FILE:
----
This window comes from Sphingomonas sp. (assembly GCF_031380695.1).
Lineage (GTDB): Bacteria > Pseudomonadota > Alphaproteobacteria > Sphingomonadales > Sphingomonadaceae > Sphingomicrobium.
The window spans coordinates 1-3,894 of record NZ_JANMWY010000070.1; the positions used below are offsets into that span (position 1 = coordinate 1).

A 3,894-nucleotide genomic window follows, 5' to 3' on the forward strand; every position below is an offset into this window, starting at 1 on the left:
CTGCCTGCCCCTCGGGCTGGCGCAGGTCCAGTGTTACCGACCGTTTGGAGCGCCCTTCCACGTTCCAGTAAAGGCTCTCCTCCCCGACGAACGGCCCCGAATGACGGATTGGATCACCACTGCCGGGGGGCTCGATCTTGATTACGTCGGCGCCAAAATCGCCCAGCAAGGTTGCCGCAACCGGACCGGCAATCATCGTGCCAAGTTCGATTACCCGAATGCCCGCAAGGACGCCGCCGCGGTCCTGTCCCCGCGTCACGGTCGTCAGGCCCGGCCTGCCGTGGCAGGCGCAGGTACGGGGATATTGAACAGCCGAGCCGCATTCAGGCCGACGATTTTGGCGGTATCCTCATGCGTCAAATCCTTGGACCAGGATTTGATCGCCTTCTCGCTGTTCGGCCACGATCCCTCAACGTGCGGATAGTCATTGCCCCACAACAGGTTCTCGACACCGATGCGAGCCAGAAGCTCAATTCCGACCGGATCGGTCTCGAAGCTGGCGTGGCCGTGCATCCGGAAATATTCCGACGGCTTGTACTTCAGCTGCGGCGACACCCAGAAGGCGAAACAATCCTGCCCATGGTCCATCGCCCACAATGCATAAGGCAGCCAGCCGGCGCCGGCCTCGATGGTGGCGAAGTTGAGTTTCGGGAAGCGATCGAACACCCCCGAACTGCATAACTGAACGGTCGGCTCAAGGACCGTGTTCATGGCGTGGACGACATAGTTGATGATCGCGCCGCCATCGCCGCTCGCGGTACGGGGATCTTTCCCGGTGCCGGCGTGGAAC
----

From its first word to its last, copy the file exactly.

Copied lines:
This window comes from Sphingomonas sp. (assembly GCF_031380695.1).
Lineage (GTDB): Bacteria > Pseudomonadota > Alphaproteobacteria > Sphingomonadales > Sphingomonadaceae > Sphingomicrobium.
The window spans coordinates 1-3,894 of record NZ_JANMWY010000070.1; the positions used below are offsets into that span (position 1 = coordinate 1).

A 3,894-nucleotide genomic window follows, 5' to 3' on the forward strand; every position below is an offset into this window, starting at 1 on the left:
CTGCCTGCCCCTCGGGCTGGCGCAGGTCCAGTGTTACCGACCGTTTGGAGCGCCCTTCCACGTTCCAGTAAAGGCTCTCCTCCCCGACGAACGGCCCCGAATGACGGATTGGATCACCACTGCCGGGGGGCTCGATCTTGATTACGTCGGCGCCAAAATCGCCCAGCAAGGTTGCCGCAACCGGACCGGCAATCATCGTGCCAAGTTCGATTACCCGAATGCCCGCAAGGACGCCGCCGCGGTCCTGTCCCCGCGTCACGGTCGTCAGGCCCGGCCTGCCGTGGCAGGCGCAGGTACGGGGATATTGAACAGCCGAGCCGCATTCAGGCCGACGATTTTGGCGGTATCCTCATGCGTCAAATCCTTGGACCAGGATTTGATCGCCTTCTCGCTGTTCGGCCACGATCCCTCAACGTGCGGATAGTCATTGCCCCACAACAGGTTCTCGACACCGATGCGAGCCAGAAGCTCAATTCCGACCGGATCGGTCTCGAAGCTGGCGTGGCCGTGCATCCGGAAATATTCCGACGGCTTGTACTTCAGCTGCGGCGACACCCAGAAGGCGAAACAATCCTGCCCATGGTCCATCGCCCACAATGCATAAGGCAGCCAGCCGGCGCCGGCCTCGATGGTGGCGAAGTTGAGTTTCGGGAAGCGATCGAACACCCCCGAACTGCATAACTGAACGGTCGGCTCAAGGACCGTGTTCATGGCGTGGACGACATAGTTGATGATCGCGCCGCCATCGCCGCTCGCGGTACGGGGATCTTTCCCGGTGCCGGCGTGGAAC